Cooper leads South Carolina with 887 yards and seven touchdowns this season. With South Carolina out of postseason contention, Cooper will likely fall shy of his 2014 total of 1,136 yards (if he matches that, good night to Clemson’s title hopes), but he could have a chance to tie his team-leading nine touchdown mark from a season ago.

Gary Patterson wants a six or eight-team playoff

Gary Patterson

Last year TCU’s Gary Patterson took the high road when his 11-1 Horned Frogs, declared co-champions of the Big 12 with Baylor, were passed over by Ohio State for the fourth and final spot in the College Football Playoff. While he may not have been happy about the end result of the first playoff selection process, TCU took care of sending a message by hammering Ole Miss in the Peach Bowl. Fast forward to today. Patterson and TCU are nowhere close to being in the playoff discussion now with two losses, but the head coach in Fort Worth knows his conference is at risk of being left out of the playoff fun for a second straight season, and he is backing a call for expansion of the playoff field.

“I’m not going to be a person who’s going to be an advocate of the four after this season,” Patterson said (you can see video of Patterson’s full comments via The Star-Telegram). “I think you need to take the winner of all five [power conferences] and then you have an at-large or three more and have either a six or an eight [team playoff]. I think we need to take people’s opinions out of it and what you do during a season is what gives you the opportunity to play into it. Then I think it’s a lot easier. ThenI think a lot of people would be a lot happier.”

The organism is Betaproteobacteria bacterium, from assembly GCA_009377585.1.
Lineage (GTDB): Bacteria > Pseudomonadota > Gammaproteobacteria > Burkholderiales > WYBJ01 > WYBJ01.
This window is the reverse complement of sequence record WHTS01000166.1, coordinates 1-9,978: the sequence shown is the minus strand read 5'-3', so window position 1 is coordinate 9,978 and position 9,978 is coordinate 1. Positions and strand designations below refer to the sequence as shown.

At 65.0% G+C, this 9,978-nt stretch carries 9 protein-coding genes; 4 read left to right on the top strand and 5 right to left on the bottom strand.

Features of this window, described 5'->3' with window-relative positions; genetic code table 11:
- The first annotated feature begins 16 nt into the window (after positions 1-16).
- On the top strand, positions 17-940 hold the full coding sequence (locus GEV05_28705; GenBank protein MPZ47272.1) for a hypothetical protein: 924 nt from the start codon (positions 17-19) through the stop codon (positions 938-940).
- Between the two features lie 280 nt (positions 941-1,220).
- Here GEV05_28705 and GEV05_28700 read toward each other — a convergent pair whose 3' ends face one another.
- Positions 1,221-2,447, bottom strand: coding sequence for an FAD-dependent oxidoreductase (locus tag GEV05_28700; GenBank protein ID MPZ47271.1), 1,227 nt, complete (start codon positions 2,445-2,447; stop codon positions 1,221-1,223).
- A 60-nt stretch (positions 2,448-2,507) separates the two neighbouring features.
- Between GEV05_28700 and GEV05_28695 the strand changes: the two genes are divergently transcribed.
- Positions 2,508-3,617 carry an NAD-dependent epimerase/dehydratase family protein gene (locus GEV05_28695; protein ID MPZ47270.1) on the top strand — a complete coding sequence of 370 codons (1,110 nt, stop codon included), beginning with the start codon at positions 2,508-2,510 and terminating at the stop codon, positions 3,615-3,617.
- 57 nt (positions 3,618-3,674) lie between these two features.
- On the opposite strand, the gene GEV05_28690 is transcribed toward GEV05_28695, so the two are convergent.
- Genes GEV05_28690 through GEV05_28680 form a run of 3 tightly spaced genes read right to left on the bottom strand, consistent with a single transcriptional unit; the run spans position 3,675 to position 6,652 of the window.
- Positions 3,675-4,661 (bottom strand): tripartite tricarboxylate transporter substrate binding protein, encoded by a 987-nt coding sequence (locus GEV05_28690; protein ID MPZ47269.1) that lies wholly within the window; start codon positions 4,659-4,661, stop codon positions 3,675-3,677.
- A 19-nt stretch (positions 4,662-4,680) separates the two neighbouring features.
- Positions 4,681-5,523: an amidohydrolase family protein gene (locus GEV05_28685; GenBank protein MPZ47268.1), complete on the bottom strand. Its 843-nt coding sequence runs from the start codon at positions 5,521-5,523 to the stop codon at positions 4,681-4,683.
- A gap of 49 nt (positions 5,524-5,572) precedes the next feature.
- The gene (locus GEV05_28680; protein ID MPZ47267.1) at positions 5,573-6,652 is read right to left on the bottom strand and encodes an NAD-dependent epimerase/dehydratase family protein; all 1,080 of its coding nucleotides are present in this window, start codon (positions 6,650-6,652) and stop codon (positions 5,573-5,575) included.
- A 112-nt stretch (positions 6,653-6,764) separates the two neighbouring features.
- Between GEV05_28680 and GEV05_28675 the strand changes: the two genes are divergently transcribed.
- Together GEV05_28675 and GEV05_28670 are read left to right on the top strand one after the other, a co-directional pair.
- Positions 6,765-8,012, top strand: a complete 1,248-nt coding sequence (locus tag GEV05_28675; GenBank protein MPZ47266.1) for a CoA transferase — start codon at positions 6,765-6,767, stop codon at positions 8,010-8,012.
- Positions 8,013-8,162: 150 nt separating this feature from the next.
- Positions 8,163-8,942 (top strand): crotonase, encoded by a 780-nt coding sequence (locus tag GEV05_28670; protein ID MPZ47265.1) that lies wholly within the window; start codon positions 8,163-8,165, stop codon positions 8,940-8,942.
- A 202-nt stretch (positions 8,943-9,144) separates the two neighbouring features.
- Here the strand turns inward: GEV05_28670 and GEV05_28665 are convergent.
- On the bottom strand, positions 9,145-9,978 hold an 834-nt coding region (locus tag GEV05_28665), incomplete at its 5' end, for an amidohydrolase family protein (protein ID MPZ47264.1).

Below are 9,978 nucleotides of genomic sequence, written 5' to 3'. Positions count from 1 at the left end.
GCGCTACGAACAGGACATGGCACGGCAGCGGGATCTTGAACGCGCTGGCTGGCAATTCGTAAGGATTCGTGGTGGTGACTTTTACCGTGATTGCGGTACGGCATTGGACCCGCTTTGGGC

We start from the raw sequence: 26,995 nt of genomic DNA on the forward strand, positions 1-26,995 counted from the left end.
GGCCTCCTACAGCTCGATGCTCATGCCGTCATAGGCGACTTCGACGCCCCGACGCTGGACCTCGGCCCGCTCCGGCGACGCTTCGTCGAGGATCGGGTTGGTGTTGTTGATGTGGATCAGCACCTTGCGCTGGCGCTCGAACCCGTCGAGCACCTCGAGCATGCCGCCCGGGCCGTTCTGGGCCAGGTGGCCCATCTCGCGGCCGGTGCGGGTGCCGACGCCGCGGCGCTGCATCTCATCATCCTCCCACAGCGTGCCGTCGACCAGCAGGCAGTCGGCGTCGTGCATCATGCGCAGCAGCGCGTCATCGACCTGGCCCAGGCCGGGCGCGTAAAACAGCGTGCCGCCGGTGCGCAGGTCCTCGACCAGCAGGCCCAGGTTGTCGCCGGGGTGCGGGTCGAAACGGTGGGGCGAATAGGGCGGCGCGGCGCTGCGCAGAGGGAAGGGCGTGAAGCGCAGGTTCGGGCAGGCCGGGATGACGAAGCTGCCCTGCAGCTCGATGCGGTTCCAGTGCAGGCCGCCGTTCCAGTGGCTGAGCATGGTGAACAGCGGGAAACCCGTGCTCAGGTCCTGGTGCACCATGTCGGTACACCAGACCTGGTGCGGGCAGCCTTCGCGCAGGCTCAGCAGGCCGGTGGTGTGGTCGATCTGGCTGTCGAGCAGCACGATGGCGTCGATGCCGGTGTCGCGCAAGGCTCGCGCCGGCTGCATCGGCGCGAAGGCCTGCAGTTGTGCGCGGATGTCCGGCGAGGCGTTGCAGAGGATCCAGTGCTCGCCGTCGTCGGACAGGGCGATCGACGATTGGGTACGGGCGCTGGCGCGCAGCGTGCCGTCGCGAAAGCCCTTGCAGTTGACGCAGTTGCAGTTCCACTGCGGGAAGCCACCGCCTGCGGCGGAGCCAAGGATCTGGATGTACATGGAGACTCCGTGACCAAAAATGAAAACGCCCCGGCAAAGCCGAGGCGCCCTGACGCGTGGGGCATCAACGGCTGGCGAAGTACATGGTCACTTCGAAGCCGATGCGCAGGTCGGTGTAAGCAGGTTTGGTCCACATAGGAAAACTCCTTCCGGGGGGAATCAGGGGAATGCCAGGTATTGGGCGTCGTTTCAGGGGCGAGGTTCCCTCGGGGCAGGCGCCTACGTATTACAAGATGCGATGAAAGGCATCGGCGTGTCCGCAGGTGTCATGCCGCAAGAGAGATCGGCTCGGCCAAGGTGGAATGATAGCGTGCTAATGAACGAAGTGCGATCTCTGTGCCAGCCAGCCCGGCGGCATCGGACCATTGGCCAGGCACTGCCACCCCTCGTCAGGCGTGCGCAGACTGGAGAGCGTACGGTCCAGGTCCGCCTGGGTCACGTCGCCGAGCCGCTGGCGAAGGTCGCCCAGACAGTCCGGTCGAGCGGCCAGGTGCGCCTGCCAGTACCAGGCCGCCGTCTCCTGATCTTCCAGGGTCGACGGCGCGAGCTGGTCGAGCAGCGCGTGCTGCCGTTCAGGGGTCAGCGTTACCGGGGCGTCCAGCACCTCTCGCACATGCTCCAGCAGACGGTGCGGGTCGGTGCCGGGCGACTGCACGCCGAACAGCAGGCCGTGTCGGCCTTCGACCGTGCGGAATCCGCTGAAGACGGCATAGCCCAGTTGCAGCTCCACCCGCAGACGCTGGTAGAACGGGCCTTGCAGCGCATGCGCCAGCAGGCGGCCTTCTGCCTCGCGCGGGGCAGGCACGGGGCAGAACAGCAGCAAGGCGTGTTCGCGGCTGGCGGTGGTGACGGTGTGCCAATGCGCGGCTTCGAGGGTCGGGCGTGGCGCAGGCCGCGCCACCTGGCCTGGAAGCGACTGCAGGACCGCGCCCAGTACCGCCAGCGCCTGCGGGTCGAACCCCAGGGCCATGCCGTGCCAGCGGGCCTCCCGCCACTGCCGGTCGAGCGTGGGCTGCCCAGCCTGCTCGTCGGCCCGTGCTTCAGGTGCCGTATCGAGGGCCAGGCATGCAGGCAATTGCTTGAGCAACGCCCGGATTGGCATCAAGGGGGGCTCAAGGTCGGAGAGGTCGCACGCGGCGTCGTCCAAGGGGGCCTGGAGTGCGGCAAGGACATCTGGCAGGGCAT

The playoff rankings will be updated later tonight, and one spot will open up after Ohio State was knocked down by Michigan State this past weekend. That spot may not go to the Big 12 as the season draws to a close however, as Iowa is undefeated and Michigan State has a pretty strong one-loss argument to make as well, leaving Oklahoma and Baylor wondering where exactly each will fall in the updated rankings (Oklahoma has a shot of sneaking into the top four, it should be recognized). We already knew one power conference was going to be left out with five power conferences and just four spots to fill. Notre Dame remaining in the playoff picture makes things a bit more nervous for conferences on the fringe like the Big 12 (and the Big Ten), and could also spark expansion of the playoff field sooner than the College Football Playoff would have you believe.

The bottom line is this. There is no perfect way of crowning a college football champion, and there likely never will be. However, if the Big 12 is left out once again while another one or two one-loss teams get a spot, then the Big 12 should start gathering support and finding allies to fight for playoff expansion as soon as possible.